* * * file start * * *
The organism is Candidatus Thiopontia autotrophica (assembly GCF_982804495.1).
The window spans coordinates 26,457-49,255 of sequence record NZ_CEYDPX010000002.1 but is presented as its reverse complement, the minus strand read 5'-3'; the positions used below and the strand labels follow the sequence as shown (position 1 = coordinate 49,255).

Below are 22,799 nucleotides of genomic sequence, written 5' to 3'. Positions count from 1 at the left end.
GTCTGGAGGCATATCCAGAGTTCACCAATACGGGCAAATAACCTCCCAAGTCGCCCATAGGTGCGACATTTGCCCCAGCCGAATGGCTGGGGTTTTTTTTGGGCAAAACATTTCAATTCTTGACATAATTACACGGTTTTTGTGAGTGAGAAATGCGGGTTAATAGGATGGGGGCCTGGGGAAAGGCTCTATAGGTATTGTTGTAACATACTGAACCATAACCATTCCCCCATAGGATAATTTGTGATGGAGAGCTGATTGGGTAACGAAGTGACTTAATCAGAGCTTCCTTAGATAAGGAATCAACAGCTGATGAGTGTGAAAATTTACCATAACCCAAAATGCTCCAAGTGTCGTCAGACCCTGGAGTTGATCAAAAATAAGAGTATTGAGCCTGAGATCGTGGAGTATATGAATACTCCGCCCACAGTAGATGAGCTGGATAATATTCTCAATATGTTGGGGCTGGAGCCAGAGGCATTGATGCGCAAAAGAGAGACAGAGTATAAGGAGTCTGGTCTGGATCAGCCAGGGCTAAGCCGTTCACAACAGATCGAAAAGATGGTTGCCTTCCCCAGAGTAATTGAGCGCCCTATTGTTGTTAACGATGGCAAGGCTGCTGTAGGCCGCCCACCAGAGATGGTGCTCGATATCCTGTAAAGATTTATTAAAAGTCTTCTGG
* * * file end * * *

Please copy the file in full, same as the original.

The organism is Candidatus Thiopontia autotrophica (assembly GCF_982804495.1).
The window spans coordinates 26,457-49,255 of sequence record NZ_CEYDPX010000002.1 but is presented as its reverse complement, the minus strand read 5'-3'; the positions used below and the strand labels follow the sequence as shown (position 1 = coordinate 49,255).

Below are 22,799 nucleotides of genomic sequence, written 5' to 3'. Positions count from 1 at the left end.
GTCTGGAGGCATATCCAGAGTTCACCAATACGGGCAAATAACCTCCCAAGTCGCCCATAGGTGCGACATTTGCCCCAGCCGAATGGCTGGGGTTTTTTTTGGGCAAAACATTTCAATTCTTGACATAATTACACGGTTTTTGTGAGTGAGAAATGCGGGTTAATAGGATGGGGGCCTGGGGAAAGGCTCTATAGGTATTGTTGTAACATACTGAACCATAACCATTCCCCCATAGGATAATTTGTGATGGAGAGCTGATTGGGTAACGAAGTGACTTAATCAGAGCTTCCTTAGATAAGGAATCAACAGCTGATGAGTGTGAAAATTTACCATAACCCAAAATGCTCCAAGTGTCGTCAGACCCTGGAGTTGATCAAAAATAAGAGTATTGAGCCTGAGATCGTGGAGTATATGAATACTCCGCCCACAGTAGATGAGCTGGATAATATTCTCAATATGTTGGGGCTGGAGCCAGAGGCATTGATGCGCAAAAGAGAGACAGAGTATAAGGAGTCTGGTCTGGATCAGCCAGGGCTAAGCCGTTCACAACAGATCGAAAAGATGGTTGCCTTCCCCAGAGTAATTGAGCGCCCTATTGTTGTTAACGATGGCAAGGCTGCTGTAGGCCGCCCACCAGAGATGGTGCTCGATATCCTGTAAAGATTTATTAAAAGTCTTCTGG